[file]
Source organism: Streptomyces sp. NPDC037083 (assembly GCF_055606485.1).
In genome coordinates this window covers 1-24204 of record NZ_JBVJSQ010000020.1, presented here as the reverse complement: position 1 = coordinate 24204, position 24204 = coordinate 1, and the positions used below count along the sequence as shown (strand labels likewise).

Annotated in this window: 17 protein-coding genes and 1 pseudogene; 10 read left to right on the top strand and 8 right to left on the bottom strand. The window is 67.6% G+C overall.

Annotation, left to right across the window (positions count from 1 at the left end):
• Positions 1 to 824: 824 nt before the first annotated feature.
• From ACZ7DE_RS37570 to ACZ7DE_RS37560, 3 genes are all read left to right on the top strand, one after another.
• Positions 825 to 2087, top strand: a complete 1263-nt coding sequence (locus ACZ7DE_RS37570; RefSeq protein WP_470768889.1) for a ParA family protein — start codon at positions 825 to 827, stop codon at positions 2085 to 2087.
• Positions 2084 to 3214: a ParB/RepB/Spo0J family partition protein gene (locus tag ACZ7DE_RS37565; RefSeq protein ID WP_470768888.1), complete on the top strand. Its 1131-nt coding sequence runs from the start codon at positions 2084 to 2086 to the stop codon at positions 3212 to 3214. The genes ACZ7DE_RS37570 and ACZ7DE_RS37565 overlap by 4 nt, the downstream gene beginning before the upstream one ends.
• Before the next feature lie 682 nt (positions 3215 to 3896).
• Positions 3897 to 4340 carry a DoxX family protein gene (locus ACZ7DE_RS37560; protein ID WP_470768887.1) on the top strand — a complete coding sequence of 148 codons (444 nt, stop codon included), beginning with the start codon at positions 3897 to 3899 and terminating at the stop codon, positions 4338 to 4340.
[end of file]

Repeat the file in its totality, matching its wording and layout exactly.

Source organism: Streptomyces sp. NPDC037083 (assembly GCF_055606485.1).
In genome coordinates this window covers 1-24204 of record NZ_JBVJSQ010000020.1, presented here as the reverse complement: position 1 = coordinate 24204, position 24204 = coordinate 1, and the positions used below count along the sequence as shown (strand labels likewise).

Annotated in this window: 17 protein-coding genes and 1 pseudogene; 10 read left to right on the top strand and 8 right to left on the bottom strand. The window is 67.6% G+C overall.

Annotation, left to right across the window (positions count from 1 at the left end):
• Positions 1 to 824: 824 nt before the first annotated feature.
• From ACZ7DE_RS37570 to ACZ7DE_RS37560, 3 genes are all read left to right on the top strand, one after another.
• Positions 825 to 2087, top strand: a complete 1263-nt coding sequence (locus ACZ7DE_RS37570; RefSeq protein WP_470768889.1) for a ParA family protein — start codon at positions 825 to 827, stop codon at positions 2085 to 2087.
• Positions 2084 to 3214: a ParB/RepB/Spo0J family partition protein gene (locus tag ACZ7DE_RS37565; RefSeq protein ID WP_470768888.1), complete on the top strand. Its 1131-nt coding sequence runs from the start codon at positions 2084 to 2086 to the stop codon at positions 3212 to 3214. The genes ACZ7DE_RS37570 and ACZ7DE_RS37565 overlap by 4 nt, the downstream gene beginning before the upstream one ends.
• Before the next feature lie 682 nt (positions 3215 to 3896).
• Positions 3897 to 4340 carry a DoxX family protein gene (locus ACZ7DE_RS37560; protein ID WP_470768887.1) on the top strand — a complete coding sequence of 148 codons (444 nt, stop codon included), beginning with the start codon at positions 3897 to 3899 and terminating at the stop codon, positions 4338 to 4340.